The system eliminates the use of inverters, LED drivers and also uses less wiring per lighting point. This reduction in components and wiring gives us a 30% cost reduction.
“We are empowered to light up Africa in a more sustainable way and leave no student behind with our Off-grid lighting system and Chigubhu lantern.”
Saniwise Toilet, Kenya: promoting health and agriculture fertilizers in informal settlements
Concerned with the lack of proper sanitation facilities in the Kisumu County, which leads to open defecation, five young entrepreneurs have ‘Saniwise’, an ecological and financially feasible modern sanitation technology that aims to address low accessibility to proper, safe and affordable sanitation.The toilet super structure is made up of 90% recycled plastics, reducing the material cost as well as environmental plastic footprints. It converts both urine and feces into bio-fertilizer.
“While several sanitation solutions have been adopted in response to the fecal sludge problem, their large scale applications in the low income areas have been ad downsides due to the high cost of installation and maintenance, no returns, and high ecological footprints,” the team told us.
“Our technology tackles the problem of poor sanitation among the urban and peri-urban low income areas who can't afford the cost of constructing a decent toilet facility or subscribe to monthly paid container based toilet facilities.”
Quebrada Agroecológica, Brazil: Natural Resources Management and Access to water
The Maria da Penha settlement in Brazil suffers from a lack of access to basic services and many residents struggle to lead decent lives. Access to clean water and sanitation, in particular, remain challenging for the community—residents are forced to spend a significant amount of their already small income on purchasing water—and many struggle to afford it. Team Quebrada Agroecológica is working to democratize a sustainable and lower-cost alternative minicistern model designed to lower the cost and maintain a sustainable capacity of water in the Maria da Penha settlement.
“Two thousand families will directly benefit from the cisterns in the Maria da Penha occupation,” said that team. “We intend to expand this project in other communities, occupations in São Paulo and all through Brazil, being able to impact thousands more families with water storage and its direct and indirect benefits.”
The team’s aim is to make use of rainwater to solve the problem of water scarcity and its impacts on the lives of community residents.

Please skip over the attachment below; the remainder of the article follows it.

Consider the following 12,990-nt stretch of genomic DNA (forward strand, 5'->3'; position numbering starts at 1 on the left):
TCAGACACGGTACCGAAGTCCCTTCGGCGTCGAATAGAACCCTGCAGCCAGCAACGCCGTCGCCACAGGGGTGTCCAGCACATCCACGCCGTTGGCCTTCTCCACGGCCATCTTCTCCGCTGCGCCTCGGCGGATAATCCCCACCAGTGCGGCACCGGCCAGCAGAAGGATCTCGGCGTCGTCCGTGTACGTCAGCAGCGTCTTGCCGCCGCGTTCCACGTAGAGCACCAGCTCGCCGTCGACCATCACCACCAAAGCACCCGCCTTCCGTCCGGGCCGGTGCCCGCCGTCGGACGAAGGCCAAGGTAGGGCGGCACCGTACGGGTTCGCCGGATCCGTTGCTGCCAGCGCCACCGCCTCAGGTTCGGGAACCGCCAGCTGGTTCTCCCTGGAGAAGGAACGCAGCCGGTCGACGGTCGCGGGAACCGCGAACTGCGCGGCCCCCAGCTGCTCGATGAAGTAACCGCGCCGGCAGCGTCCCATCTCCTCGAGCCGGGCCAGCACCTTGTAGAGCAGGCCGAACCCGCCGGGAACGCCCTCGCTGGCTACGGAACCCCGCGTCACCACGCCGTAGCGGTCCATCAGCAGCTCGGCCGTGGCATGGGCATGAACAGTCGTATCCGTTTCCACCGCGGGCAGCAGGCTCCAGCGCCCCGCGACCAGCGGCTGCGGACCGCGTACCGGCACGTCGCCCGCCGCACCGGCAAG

“We are already facing a catastrophic scenario caused by climate change (…) whether in the lack of drinking water or in the frequent flooding caused by rain, generating material losses to the residents and also in the proliferation of diseases,” said the team. “We feel obligated to change this situation and create alternatives to mitigate this effect. Today we are in the most important part of this process, which consists in the construction of cisterns.
Bio Briquettes, Uganda: Averting Deforestation
Uganda has experienced a 63% decline in forest cover over the past 25 years due to tree cutting for firewood, timber, and charcoal. The loss of trees in Northern Uganda has led to irregular dry seasons and drought, as well as unpredictable heavy rainfall.
Determined to help avert deforestation, five youngsters have teamed up to create a venture producing bio-briquettes from organic waste to be used as an alternative to charcoal.
The team’s solution uses organic by-products and household waste including peelings of cassava, potatoes, bananas, maize and beans stocks; groundnut and rice husk, cow dung, and saw dust, with clay soil, paper and cassava flour act as binding agents. These items are mixed in standard quantities, molded, compressed and sun dried. The final product is a black solid in multiple shapes.
“Providing a substitute for fuel for daily use by households will reduce deforestation, save trees and restore the productivity of land,” the team said. “There is abundant household waste from farm and animal products that can be circled and used to make alternative fuel. Making bio-briquettes affords the youth of Lacor to a make a significant contribution and social impact in our community.”
The bio-briquettes produce more heat, burn three times slower than charcoal, are reusable when not fully burned and can be used in any kind of charcoal stove.
Electric Bike, Jordan: Facilitating access to water in refugee camps
Two youngsters from Jordan have developed a solar-panel-powered electric bike to improve the quality of life for refugee camp residents and allow them to transfer water to their tent in a way that is fast, convenient, and requires less labor and effort. The bike can run for more than 10 hours on a single charge.
Transporting water in refugee camps is often a long journey and commonly done by women and children, the team tells us. “Our electric bike will address the lack of transportation options and means to carry water in Azraq Syrian refugee camp.”
“People in the camp had to suffer a lot fleeing their homes and coming to live in the camp, and getting water was always one of the main challenges for the families. “Our primary motivation is to come up with a solution that will help to make life better for people living in the camps, and we are constantly working to direct our energy, creativity, and hard work into the improvement of our community.”
Other non-climate-related winners are: